Chicken

After years of contentious discussions and laws prohibiting the sale of Chinese poultry in the U.S., the USDA has approved chicken products from four Chinese poultry processors to be sold in the U.S. without bearing country of origin labeling that indicates where the chicken comes from.

Initially, the ruling only allows the imports if the birds were raised in the U.S. or Canada, then shipped to China where they would be processed and cooked. But no USDA inspectors will be on sight at the Chinese plants to ensure this is the case.

Food imports from China have been at the center of food safety concerns for years because of different food safety standards, widespread contaminations, and mislabeled ingredients. “Recently, an F.D.A. investigation tied the deaths of more than 500 dogs and a handful of cats to chicken jerky treats that came from China. The treats, which were eventually recalled, additionally were blamed for sickening more than 2,500 animals,” reports the New York Times.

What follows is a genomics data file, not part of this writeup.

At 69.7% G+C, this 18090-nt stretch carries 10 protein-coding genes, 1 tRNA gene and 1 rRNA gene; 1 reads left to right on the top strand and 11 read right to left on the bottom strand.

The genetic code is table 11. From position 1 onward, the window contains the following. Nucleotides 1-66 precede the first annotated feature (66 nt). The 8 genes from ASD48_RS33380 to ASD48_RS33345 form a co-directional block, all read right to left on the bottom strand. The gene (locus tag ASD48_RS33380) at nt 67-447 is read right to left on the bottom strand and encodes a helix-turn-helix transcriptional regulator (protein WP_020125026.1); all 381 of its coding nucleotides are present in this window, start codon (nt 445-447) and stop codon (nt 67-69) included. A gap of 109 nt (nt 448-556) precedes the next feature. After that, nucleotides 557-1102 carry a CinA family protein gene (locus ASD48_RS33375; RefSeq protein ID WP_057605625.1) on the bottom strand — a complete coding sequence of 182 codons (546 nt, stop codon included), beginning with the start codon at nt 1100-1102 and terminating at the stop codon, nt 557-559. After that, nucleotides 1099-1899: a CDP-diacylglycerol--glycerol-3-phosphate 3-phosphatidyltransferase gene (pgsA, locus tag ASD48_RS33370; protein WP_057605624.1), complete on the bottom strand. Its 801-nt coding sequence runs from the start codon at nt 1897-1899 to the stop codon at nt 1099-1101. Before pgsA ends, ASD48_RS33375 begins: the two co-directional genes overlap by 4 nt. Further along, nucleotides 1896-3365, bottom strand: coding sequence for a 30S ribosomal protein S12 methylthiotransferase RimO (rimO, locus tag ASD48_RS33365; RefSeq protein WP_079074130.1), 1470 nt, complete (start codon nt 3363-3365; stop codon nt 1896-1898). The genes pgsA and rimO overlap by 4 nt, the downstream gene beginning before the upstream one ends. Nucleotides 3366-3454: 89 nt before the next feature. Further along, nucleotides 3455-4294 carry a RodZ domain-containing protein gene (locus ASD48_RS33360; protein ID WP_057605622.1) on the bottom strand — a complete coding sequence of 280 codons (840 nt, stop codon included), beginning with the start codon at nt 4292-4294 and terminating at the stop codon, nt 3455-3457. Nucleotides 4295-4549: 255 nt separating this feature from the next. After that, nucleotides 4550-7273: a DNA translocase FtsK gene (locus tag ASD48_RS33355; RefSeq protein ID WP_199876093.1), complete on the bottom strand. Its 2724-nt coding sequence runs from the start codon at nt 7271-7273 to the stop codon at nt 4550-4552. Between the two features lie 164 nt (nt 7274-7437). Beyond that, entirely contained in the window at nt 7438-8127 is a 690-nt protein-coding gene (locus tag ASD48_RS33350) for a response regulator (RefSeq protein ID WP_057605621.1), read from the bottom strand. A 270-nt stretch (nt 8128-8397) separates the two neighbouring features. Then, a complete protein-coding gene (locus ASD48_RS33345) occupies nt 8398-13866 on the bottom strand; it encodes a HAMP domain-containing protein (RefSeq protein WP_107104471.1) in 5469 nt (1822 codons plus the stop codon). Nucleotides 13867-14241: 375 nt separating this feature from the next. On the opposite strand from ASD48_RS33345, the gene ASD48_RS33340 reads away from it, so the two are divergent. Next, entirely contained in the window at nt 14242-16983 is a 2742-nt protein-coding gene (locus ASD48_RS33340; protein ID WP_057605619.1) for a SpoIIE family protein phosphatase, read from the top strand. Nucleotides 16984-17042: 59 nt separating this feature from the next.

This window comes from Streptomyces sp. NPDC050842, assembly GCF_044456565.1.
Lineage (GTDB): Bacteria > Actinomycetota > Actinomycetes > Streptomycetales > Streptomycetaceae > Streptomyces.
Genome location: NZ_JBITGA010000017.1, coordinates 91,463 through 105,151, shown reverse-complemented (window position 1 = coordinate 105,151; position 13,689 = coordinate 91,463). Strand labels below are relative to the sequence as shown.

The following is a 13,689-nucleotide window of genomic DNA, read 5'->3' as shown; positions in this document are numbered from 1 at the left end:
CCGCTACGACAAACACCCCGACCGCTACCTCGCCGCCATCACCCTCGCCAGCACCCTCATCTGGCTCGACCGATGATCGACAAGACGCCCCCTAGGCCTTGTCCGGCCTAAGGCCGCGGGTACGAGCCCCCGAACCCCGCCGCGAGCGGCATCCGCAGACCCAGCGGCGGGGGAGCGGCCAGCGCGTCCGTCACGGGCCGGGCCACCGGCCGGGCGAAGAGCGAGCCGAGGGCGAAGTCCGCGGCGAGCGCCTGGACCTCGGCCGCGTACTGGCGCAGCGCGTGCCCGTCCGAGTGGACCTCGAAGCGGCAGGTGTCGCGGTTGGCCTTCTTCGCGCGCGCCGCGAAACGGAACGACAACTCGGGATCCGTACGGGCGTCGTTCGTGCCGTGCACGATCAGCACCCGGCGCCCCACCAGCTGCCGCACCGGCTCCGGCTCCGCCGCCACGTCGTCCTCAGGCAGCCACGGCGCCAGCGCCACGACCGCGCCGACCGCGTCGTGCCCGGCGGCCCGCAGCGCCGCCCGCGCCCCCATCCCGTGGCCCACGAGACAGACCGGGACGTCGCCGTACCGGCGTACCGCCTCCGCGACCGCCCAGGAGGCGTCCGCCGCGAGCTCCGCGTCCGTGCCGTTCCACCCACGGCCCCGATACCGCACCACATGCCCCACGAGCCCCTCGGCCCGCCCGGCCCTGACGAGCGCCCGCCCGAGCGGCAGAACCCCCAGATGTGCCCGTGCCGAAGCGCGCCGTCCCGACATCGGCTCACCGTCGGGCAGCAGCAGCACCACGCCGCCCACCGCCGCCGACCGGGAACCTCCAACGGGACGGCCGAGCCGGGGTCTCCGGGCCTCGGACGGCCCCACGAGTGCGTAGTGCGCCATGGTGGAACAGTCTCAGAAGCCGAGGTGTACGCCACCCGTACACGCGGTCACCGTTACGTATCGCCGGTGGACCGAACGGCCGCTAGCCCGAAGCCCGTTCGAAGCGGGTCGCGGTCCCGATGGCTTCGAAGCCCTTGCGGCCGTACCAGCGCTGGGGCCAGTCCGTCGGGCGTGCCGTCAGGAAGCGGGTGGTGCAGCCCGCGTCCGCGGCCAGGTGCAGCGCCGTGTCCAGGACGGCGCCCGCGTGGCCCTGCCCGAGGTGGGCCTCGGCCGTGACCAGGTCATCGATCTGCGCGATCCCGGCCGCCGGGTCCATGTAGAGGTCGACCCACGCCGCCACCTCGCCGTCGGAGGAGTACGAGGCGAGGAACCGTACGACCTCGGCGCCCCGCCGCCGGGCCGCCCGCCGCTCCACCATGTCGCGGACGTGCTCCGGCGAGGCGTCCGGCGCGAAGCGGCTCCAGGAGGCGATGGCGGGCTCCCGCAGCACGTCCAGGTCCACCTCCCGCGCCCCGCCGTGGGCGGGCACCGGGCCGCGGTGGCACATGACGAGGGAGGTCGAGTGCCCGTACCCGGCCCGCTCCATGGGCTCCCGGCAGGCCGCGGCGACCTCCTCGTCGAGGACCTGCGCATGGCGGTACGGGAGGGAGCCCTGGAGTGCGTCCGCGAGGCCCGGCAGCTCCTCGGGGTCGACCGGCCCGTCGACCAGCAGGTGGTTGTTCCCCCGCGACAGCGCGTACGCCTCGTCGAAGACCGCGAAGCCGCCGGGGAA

Experts like Tony Corbo, the senior lobbyist for Food and Water Watch feel this is the beginning step towards allowing chickens born and raised in China to be exported to the U.S. “China does not have the best track record for food safety, and its chicken products in particular have raised questions. The country has had frequent outbreaks of deadly avian influenza, which it sometimes has been slow to report,” reports the Times. And critics predict  that the government “would eventually expand the rules, so that chickens and turkeys bred in China could end up in the American market.”

The decision by the USDA comes after years of debate over whether or not to allow Chinese chicken imports, and just weeks after the FDA released data showing high levels of salmonella contamination in imported spices.

The news came just days before Smithfield Foods, the largest pork producer in the U.S, received approval from the USDA to sell the business to China’s Shuanghui International, one of China’s largest food processors. The deal was scrutinized as potentially killing U.S. jobs, but the two companies have assured the U.S. that it would only aid in meeting the growing demands for pork products in China, and no U.S. jobs would be lost.

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Image: micsten